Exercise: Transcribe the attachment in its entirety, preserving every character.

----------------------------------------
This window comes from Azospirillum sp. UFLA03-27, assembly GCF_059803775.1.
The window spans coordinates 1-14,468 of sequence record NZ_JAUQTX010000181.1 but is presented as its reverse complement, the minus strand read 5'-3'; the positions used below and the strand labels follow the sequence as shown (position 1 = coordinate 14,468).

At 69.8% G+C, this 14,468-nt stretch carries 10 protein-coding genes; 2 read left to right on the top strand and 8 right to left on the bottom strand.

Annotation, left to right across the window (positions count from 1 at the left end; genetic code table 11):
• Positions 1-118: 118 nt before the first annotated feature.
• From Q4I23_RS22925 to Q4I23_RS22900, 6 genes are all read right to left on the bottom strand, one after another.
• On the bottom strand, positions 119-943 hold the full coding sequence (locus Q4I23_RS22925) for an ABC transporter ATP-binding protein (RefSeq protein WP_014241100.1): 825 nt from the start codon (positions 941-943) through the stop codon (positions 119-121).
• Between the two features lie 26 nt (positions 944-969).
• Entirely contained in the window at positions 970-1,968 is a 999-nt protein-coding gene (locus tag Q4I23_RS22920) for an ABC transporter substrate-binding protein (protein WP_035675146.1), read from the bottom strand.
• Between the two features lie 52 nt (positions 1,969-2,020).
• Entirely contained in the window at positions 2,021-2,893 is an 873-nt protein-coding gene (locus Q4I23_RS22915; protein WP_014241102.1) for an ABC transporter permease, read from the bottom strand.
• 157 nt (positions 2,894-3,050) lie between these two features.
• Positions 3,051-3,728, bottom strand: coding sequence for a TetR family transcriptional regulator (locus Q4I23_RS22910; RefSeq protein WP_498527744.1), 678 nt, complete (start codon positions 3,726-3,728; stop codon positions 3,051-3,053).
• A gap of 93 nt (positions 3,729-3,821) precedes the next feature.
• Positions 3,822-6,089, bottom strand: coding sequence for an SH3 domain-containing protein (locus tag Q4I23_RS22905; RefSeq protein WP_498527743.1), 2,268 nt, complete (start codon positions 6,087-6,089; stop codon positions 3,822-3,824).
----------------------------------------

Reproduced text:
This window comes from Azospirillum sp. UFLA03-27, assembly GCF_059803775.1.
The window spans coordinates 1-14,468 of sequence record NZ_JAUQTX010000181.1 but is presented as its reverse complement, the minus strand read 5'-3'; the positions used below and the strand labels follow the sequence as shown (position 1 = coordinate 14,468).

At 69.8% G+C, this 14,468-nt stretch carries 10 protein-coding genes; 2 read left to right on the top strand and 8 right to left on the bottom strand.

Annotation, left to right across the window (positions count from 1 at the left end; genetic code table 11):
• Positions 1-118: 118 nt before the first annotated feature.
• From Q4I23_RS22925 to Q4I23_RS22900, 6 genes are all read right to left on the bottom strand, one after another.
• On the bottom strand, positions 119-943 hold the full coding sequence (locus Q4I23_RS22925) for an ABC transporter ATP-binding protein (RefSeq protein WP_014241100.1): 825 nt from the start codon (positions 941-943) through the stop codon (positions 119-121).
• Between the two features lie 26 nt (positions 944-969).
• Entirely contained in the window at positions 970-1,968 is a 999-nt protein-coding gene (locus tag Q4I23_RS22920) for an ABC transporter substrate-binding protein (protein WP_035675146.1), read from the bottom strand.
• Between the two features lie 52 nt (positions 1,969-2,020).
• Entirely contained in the window at positions 2,021-2,893 is an 873-nt protein-coding gene (locus Q4I23_RS22915; protein WP_014241102.1) for an ABC transporter permease, read from the bottom strand.
• 157 nt (positions 2,894-3,050) lie between these two features.
• Positions 3,051-3,728, bottom strand: coding sequence for a TetR family transcriptional regulator (locus Q4I23_RS22910; RefSeq protein WP_498527744.1), 678 nt, complete (start codon positions 3,726-3,728; stop codon positions 3,051-3,053).
• A gap of 93 nt (positions 3,729-3,821) precedes the next feature.
• Positions 3,822-6,089, bottom strand: coding sequence for an SH3 domain-containing protein (locus tag Q4I23_RS22905; RefSeq protein WP_498527743.1), 2,268 nt, complete (start codon positions 6,087-6,089; stop codon positions 3,822-3,824).